Access to your own energy cost model makes a huge difference to businesses today. With this information, you can more accurately plan and manage your budgets and costs. Without it, you’re flying blind. You need access to a forecast of supply and delivery costs to plan and manage your business. Don’t settle for less. In this post, we explore why it is so important for businesses to gain specific cost insight in order to run your business.
What is an energy cost model ?
Customers ask us this question all the time. And we’re so deep into the business of energy that sometimes we don’t take enough time to explain it. Here’s the quickest summary we can give: Think of a cost model as analogous to a weather forecast, but of what you will be paying for power, gas, delivery and supply over the next 12, 24 or 36 months—using the best data available to experts.
Don’t I already have access to this information?
Sometimes customers say “yes, well, what’s so great about that?” The model that we provide to you in our software is the same one that energy retailers use in pricing their products to you, the end user. We know because we’ve been in that business. We’ve built pricing models for retail suppliers, large and small, over the years.
Most customers are not aware of the fact that you’ve never had access to your own, account-specific pricing model before. Suppliers don’t provide it to you. Consultants and brokers may be able to access wholesale prices, or quoted prices from suppliers provided on a given day. Consultants and brokers don’t have the expertise to build a costing model.
The one that you need is account-specific, available to any customer, updated every day, and offers a forward view. This information is not something that you can get from a Bloomberg screen or the Internet. It’s valuable price transparency into a market that is otherwise opaque to you, the end user.
How do you forecast energy usage and cost?
The first step in this process is to build a view of your expected usage for the next 12, 24 or 36 months. Last Winter and the Winter before were warmer than most Winters. If you use last year’s usage as a proxy for this year, you would under-forecast power and gas usage. We employ a usage forecasting process using your historical load shape and typical meteorological year temperatures (TMY) to normalize historical usage.
For delivery costs, you need access to your local utility’s tariff in order to know more or less what you will pay.
Supply costs are calculated using inputs from wholesale markets (for commodity power and gas). The model also forecasts transmission costs, and, in the case of power, we add capacity costs, ancillary services costs, risk premiums. We run an algorithm that calculates cost scenarios for different products using usage and cost forecasts described above. Our market-tested pricing algorithm calculates the final cost. Once we’ve run that analysis, you get a look at what you can expect to pay for power and gas.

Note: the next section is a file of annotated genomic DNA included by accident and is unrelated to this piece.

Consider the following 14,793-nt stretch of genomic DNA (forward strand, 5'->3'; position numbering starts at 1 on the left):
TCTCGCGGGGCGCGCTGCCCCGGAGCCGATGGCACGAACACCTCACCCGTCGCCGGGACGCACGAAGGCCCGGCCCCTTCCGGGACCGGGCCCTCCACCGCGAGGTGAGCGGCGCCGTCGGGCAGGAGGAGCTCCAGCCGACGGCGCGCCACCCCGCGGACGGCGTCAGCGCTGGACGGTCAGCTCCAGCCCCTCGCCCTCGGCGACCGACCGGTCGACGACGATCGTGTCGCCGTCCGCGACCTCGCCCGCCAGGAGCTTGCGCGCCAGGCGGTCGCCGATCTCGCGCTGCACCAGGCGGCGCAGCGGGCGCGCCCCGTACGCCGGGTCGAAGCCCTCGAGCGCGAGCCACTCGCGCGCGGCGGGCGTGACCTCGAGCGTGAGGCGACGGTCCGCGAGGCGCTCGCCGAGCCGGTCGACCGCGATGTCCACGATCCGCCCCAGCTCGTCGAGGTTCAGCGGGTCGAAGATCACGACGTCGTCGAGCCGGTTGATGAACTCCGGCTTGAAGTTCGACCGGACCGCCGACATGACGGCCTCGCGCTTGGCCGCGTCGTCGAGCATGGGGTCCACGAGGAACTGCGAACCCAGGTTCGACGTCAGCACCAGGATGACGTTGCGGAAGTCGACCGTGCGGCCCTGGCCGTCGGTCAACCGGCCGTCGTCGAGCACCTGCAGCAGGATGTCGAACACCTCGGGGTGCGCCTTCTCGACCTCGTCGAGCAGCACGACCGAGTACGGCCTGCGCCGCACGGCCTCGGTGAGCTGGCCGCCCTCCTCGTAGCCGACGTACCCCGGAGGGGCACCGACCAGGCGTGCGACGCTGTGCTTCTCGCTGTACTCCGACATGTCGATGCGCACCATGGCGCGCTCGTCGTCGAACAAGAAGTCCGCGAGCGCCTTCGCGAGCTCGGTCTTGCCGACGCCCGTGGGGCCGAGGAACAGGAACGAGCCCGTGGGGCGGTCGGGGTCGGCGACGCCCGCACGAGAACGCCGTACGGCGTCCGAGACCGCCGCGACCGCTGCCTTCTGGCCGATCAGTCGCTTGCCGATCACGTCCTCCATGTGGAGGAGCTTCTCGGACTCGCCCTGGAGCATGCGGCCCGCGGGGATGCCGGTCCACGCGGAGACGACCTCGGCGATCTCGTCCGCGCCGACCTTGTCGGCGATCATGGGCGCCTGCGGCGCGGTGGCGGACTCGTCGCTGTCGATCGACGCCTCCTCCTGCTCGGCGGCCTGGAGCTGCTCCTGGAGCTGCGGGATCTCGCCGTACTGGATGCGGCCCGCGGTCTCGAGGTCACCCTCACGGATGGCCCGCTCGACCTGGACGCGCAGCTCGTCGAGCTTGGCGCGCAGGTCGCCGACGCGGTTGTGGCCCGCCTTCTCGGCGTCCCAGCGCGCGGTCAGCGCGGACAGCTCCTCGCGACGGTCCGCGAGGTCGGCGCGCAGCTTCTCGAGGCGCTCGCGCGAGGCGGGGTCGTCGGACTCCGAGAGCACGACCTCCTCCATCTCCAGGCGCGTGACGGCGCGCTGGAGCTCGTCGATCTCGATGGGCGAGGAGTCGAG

An earlier article, available here, describes the components of an electricity price. In many ways, gas is both simpler and more transparent and is comprised of the commodity, natural gas, and the costs required to transport the gas to your facility.
Ok, so how do you make use of this technology and know-how that the MWh provides in order to gain insight into your future energy costs?
Why is an energy cost model important?
If you’re planning to buy paper clips or reams of paper, you can peg costs to prior year’s costs (plus inflation). You cannot take that approach with energy. Why? Because power and gas prices can, and usually do, vary markedly year over year. Certainly, next year will never look exactly like last year.
Energy is a commodity that is actively traded in the futures markets. The price varies constantly. What you pay next year will not be what you paid last year. And yet, many customers have no way of readily forecasting costs or usage. So, the simplistic approach when you budget and forecast cost, is to take the last 12 months of cost and usage and add some inflation adjuster with the hope that next year will not deviate significantly from last year, in the same way that you might budget for other supplies. In fact, the good news is that since energy is a commodity, there is a futures market for it. Actual future gas and electric commodity prices are available.
It has always been difficult to access quality, updated energy information….Utilities and suppliers are not good at providing access to data, nor are they highly motivated to do so. And yet, it is impossible to run a business today without quality energy information delivered in a timely way.
So what can you do about budget uncertainty?
Fix your variable costs. Some customers solve this problem by fixing their delivered unit rate every year. They do so when they purchase a fixed price contract. This strategy goes a long way to ensuring budget certainty, but it means that customers pay premiums to suppliers.
Get access to your own pricing model. MWh software automates data acquisition, transforms data into actionable information using a proprietary pricing model. There may be other software services that also provide this capability. Do your research and find out what your options are.
Having access to this type of commodity pricing tool supports you, the financial and energy decision maker, by enabling accurate forecasting and by providing valuable pricing insight during the buying process. The MWh program has a track record of delivering significant returns based on providing actionable information.
Bottom line for energy and finance decision makers. Quality information delivered in a timely way allows energy and finance decision makers to save money, validate decision making and focus on strategic investments and decisions. You have more, and better, resources available to you now than ever before. Make sure you’re using all of the tools you can to improve your business outcomes.